Latest Posts

Assisted living in Georgia can help seniors with health and cognitive issues live more independent lives, enriched by friendship, meaningful activities, and the chance to master new skills. Caregivers may also gain immense relief from assisted living, since it allows them to transition back to a family relationship and out of the caregiver role. This can alleviate stress and depression, and can even create far-reaching health reverberations for a family, since caregivers sometimes struggle with stress-related health issues.

If you want a better life for the senior you love, you may wonder if it’s time to consider assisted living. Georgia does not have any specific requirements for seniors who want to live in assisted living. Instead, admission criteria are up to each individual community. To get Medicaid coverage for assisted living, however, a senior has to meet very specific requirements.

What Are the Requirements to Live in Assisted Living in Georgia?

The Georgia Department of Community Health licenses and regulates assisted living communities, as well as a wide range of other health care facilities. DCH has stringent requirements for assisted living communities, and conducts regular safety inspections to ensure seniors receive quality care in a supportive and safe environment.

DCH does not set eligibility standards for seniors to enter assisted living. Instead, caregivers decide when assisted living is appropriate for their loved ones. Some communities may also establish requirements for acceptance, especially in areas where assisted living communities have long waiting lists.

Although DCH does not set any specific requirements, Medicaid does. Georgia Medicaid will fund assisted living for low-income and medically needy seniors. Because Medicare does not fund long-term care, most seniors who need assisted living end up classified as medically needy, which means they cannot afford to fund their long-term care needs. Medicaid funds more than 70 percent of assisted living stays.

To be eligible for Medicaid funding of long-term care, a senior must:

  • Demonstrate that the care is medically necessary. They must have a physical or mental impairment that makes it impossible for them to care for themselves. A doctor must diagnose and document this impairment.
  • Have a low monthly income. As of 2018, the monthly income limit was $2,250. In some cases, seniors with higher incomes may be able to qualify as medically needy if their income is insufficient to cover their medical needs. There are also various ways to structure income and assets that may increase the likelihood of Medicaid eligibility. This is a complex legal undertaking, so contact a Georgia elder lawyer for help with asset structuring.
  • Have less than $2,000 in assets. This excludes your home if your home is worth less than $572,000 (as of 2018). If your spouse will remain in the home, other rules apply that may allow you to have more assets. A lawyer can help you determine how best to structure your assets in this scenario.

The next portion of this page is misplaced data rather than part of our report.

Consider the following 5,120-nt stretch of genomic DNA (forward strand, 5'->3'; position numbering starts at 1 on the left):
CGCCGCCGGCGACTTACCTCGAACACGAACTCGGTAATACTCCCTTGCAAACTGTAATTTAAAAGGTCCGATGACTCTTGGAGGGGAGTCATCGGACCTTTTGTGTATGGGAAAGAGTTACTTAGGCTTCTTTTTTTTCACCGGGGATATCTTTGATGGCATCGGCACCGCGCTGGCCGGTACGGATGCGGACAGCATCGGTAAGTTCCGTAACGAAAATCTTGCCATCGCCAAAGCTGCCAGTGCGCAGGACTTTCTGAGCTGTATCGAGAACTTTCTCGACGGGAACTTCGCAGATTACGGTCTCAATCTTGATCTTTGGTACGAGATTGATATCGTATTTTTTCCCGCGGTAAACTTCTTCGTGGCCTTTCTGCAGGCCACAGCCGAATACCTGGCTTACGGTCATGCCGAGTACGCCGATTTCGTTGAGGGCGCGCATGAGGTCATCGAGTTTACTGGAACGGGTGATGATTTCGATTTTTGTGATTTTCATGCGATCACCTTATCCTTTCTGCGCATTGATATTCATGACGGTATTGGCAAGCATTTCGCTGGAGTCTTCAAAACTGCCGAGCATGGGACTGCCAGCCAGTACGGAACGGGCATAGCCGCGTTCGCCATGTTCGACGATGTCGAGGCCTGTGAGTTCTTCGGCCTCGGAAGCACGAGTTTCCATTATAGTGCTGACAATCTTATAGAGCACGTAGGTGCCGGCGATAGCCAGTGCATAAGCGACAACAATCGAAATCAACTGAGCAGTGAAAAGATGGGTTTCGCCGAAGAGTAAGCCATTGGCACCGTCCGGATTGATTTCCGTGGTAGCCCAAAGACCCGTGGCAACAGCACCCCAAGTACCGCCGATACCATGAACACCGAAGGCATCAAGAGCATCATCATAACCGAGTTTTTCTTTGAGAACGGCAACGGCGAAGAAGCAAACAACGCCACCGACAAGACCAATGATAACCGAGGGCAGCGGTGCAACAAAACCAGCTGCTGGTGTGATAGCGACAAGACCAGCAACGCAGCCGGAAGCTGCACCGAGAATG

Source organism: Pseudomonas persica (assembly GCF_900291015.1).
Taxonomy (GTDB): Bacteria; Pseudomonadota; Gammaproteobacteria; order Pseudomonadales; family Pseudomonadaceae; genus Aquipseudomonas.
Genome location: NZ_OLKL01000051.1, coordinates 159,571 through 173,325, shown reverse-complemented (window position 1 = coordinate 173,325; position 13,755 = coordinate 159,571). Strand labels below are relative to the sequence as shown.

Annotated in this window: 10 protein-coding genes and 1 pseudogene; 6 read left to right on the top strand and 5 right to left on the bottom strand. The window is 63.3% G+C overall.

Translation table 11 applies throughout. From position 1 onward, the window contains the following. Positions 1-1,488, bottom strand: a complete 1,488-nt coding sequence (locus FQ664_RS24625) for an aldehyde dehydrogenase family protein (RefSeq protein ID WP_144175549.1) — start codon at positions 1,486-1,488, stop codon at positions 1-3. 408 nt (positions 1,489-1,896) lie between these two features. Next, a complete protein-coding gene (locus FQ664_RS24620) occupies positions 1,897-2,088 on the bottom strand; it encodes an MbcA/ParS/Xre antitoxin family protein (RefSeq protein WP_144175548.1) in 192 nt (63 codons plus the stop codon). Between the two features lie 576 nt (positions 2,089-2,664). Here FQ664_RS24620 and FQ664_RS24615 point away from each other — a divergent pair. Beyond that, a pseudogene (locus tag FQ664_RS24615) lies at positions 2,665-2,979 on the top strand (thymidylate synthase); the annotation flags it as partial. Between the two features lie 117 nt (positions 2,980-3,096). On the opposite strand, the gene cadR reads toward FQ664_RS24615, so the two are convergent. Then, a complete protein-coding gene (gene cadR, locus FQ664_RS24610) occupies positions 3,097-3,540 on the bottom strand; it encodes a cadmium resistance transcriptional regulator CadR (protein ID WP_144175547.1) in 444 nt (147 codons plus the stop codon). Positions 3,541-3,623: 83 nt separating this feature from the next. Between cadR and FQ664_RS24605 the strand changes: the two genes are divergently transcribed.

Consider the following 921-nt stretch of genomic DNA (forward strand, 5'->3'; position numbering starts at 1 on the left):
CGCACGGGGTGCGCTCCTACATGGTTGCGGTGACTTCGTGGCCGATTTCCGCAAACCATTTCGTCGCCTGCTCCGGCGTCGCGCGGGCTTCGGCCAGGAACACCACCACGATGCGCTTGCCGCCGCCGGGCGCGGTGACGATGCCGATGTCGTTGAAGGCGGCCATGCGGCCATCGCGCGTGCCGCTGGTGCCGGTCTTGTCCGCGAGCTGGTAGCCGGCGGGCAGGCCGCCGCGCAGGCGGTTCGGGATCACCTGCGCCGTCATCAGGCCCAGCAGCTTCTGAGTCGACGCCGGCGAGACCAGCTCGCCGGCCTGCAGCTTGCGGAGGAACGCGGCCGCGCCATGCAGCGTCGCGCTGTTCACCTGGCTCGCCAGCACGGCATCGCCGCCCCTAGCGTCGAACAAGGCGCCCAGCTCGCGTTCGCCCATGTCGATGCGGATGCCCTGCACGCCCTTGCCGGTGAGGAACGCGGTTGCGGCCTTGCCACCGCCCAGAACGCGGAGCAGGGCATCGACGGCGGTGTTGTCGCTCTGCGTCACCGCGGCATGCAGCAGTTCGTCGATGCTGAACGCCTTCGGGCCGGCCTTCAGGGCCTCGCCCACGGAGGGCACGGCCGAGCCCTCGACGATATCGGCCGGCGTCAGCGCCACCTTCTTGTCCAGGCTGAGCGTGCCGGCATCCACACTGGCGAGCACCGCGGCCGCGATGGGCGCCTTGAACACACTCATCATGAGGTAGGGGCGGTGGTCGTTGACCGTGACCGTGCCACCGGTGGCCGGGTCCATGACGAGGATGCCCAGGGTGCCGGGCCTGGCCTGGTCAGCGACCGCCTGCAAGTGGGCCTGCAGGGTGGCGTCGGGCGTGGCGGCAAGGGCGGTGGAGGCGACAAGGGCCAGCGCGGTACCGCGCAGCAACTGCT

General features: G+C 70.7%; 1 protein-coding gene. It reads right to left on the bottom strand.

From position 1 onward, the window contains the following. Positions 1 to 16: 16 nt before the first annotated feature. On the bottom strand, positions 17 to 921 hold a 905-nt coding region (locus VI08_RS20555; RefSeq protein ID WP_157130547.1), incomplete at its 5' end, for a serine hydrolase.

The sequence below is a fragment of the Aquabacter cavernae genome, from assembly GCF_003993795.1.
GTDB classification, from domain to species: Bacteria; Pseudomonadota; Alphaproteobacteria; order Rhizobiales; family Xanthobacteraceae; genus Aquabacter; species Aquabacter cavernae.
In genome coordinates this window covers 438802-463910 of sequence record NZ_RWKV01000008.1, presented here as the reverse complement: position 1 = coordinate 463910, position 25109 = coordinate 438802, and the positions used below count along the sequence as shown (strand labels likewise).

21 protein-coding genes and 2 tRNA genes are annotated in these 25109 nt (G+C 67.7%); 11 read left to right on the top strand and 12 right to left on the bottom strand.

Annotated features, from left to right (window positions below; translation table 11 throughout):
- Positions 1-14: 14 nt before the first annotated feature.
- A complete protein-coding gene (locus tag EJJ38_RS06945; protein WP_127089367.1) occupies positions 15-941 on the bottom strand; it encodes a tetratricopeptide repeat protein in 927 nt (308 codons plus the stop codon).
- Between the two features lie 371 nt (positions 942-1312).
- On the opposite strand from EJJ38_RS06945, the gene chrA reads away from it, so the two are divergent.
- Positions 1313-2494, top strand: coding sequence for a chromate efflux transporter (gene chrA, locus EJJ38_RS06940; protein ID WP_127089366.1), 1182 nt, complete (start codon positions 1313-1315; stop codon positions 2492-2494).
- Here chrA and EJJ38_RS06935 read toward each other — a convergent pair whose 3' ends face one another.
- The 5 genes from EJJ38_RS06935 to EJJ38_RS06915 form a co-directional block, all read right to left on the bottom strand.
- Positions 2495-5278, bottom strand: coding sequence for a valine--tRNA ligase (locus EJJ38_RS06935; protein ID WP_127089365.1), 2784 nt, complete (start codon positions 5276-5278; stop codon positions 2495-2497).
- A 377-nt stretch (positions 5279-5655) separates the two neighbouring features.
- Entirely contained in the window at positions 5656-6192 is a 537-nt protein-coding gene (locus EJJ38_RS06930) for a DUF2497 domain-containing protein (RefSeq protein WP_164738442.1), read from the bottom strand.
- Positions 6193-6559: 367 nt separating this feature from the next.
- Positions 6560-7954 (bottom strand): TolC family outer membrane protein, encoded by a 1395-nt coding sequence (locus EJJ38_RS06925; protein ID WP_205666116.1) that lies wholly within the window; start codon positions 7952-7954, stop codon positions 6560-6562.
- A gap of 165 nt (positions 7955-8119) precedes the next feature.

Additionally, a senior must apply for a Medicaid waiver, which allows them to choose assisted living instead of a nursing home.

When to Consider Assisted Living in Georgia

Seniors of limited means and those who have significant medical expenses will likely qualify for Medicaid-funded assisted living, although applying can take some time. Plan ahead, and work with a care coordinator to apply before you think the move to a nursing home is imminent.

As your loved one’s needs change, you’ll need to assess whether it is time for assisted living. This is not an easy question to answer, especially if you don’t see your loved one every day. Some signs that a person might need assisted living include:

  • Difficulty keeping up with daily grooming and self-care tasks. Does your loved one look disheveled or smell? Has a once pristine appearance given way to more lackadaisical hygiene?
  • No longer being able to safely drive, and having few options for transportation and entertainment without a car.
  • Increased difficulty with nutrition and eating. Is your loved one losing or gaining weight? Do they have trouble swallowing? Have they stopped cooking?
  • Executive functioning impairments that make it unsafe for your loved one to live alone. Do they leave the stove on? Can they remember to lock the door?
  • Mental health challenges such as depression due to isolation, pain, or failing health.
  • Falling for scams or making dangerous decisions due to dementia or another cognitive health issue.
  • Needing help with medication management. Does your loved one remember to take their medication? Do they take too many drugs, or take medication at the wrong time?

Assisted living in Georgia can help your loved one feel safer, live healthier, and enjoy greater independence and socialization. The Arbor Company has served Georgia’s seniors for more than 30 years. We believe that the right assisted living program can revolutionize a senior’s entire way of being, while offering invaluable support to their family. To learn more about our unique approach, or even ask a simple question, give us a call!

Beth Laxton

About the Author: Beth Laxton